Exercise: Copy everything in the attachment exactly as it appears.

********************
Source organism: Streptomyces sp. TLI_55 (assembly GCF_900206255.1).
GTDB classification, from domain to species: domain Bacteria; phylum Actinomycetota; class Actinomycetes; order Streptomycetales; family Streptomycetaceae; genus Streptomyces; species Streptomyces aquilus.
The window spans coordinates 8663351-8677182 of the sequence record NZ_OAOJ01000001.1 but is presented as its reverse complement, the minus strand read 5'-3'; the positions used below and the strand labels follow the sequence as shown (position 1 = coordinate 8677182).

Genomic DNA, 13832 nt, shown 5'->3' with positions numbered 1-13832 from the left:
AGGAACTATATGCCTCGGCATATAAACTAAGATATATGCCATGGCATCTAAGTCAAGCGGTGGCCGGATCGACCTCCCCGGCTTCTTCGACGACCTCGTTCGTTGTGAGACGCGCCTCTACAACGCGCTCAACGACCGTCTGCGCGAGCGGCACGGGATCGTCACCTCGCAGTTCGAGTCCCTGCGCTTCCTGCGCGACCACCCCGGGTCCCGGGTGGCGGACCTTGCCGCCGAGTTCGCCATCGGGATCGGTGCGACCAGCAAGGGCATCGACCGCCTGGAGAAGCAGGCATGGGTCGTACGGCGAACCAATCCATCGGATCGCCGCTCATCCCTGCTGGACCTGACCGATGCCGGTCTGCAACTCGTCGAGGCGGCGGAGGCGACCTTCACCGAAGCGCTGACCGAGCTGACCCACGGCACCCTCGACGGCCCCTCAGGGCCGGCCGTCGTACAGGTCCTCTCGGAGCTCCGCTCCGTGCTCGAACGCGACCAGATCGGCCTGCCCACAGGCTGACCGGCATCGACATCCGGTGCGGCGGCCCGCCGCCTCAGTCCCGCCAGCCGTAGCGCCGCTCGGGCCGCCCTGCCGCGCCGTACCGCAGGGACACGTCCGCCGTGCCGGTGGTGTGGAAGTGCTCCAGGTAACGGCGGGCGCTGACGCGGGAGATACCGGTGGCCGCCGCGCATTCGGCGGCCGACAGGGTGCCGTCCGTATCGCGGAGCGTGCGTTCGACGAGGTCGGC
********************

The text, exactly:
Source organism: Streptomyces sp. TLI_55 (assembly GCF_900206255.1).
GTDB classification, from domain to species: domain Bacteria; phylum Actinomycetota; class Actinomycetes; order Streptomycetales; family Streptomycetaceae; genus Streptomyces; species Streptomyces aquilus.
The window spans coordinates 8663351-8677182 of the sequence record NZ_OAOJ01000001.1 but is presented as its reverse complement, the minus strand read 5'-3'; the positions used below and the strand labels follow the sequence as shown (position 1 = coordinate 8677182).

Genomic DNA, 13832 nt, shown 5'->3' with positions numbered 1-13832 from the left:
AGGAACTATATGCCTCGGCATATAAACTAAGATATATGCCATGGCATCTAAGTCAAGCGGTGGCCGGATCGACCTCCCCGGCTTCTTCGACGACCTCGTTCGTTGTGAGACGCGCCTCTACAACGCGCTCAACGACCGTCTGCGCGAGCGGCACGGGATCGTCACCTCGCAGTTCGAGTCCCTGCGCTTCCTGCGCGACCACCCCGGGTCCCGGGTGGCGGACCTTGCCGCCGAGTTCGCCATCGGGATCGGTGCGACCAGCAAGGGCATCGACCGCCTGGAGAAGCAGGCATGGGTCGTACGGCGAACCAATCCATCGGATCGCCGCTCATCCCTGCTGGACCTGACCGATGCCGGTCTGCAACTCGTCGAGGCGGCGGAGGCGACCTTCACCGAAGCGCTGACCGAGCTGACCCACGGCACCCTCGACGGCCCCTCAGGGCCGGCCGTCGTACAGGTCCTCTCGGAGCTCCGCTCCGTGCTCGAACGCGACCAGATCGGCCTGCCCACAGGCTGACCGGCATCGACATCCGGTGCGGCGGCCCGCCGCCTCAGTCCCGCCAGCCGTAGCGCCGCTCGGGCCGCCCTGCCGCGCCGTACCGCAGGGACACGTCCGCCGTGCCGGTGGTGTGGAAGTGCTCCAGGTAACGGCGGGCGCTGACGCGGGAGATACCGGTGGCCGCCGCGCATTCGGCGGCCGACAGGGTGCCGTCCGTATCGCGGAGCGTGCGTTCGACGAGGTCGGC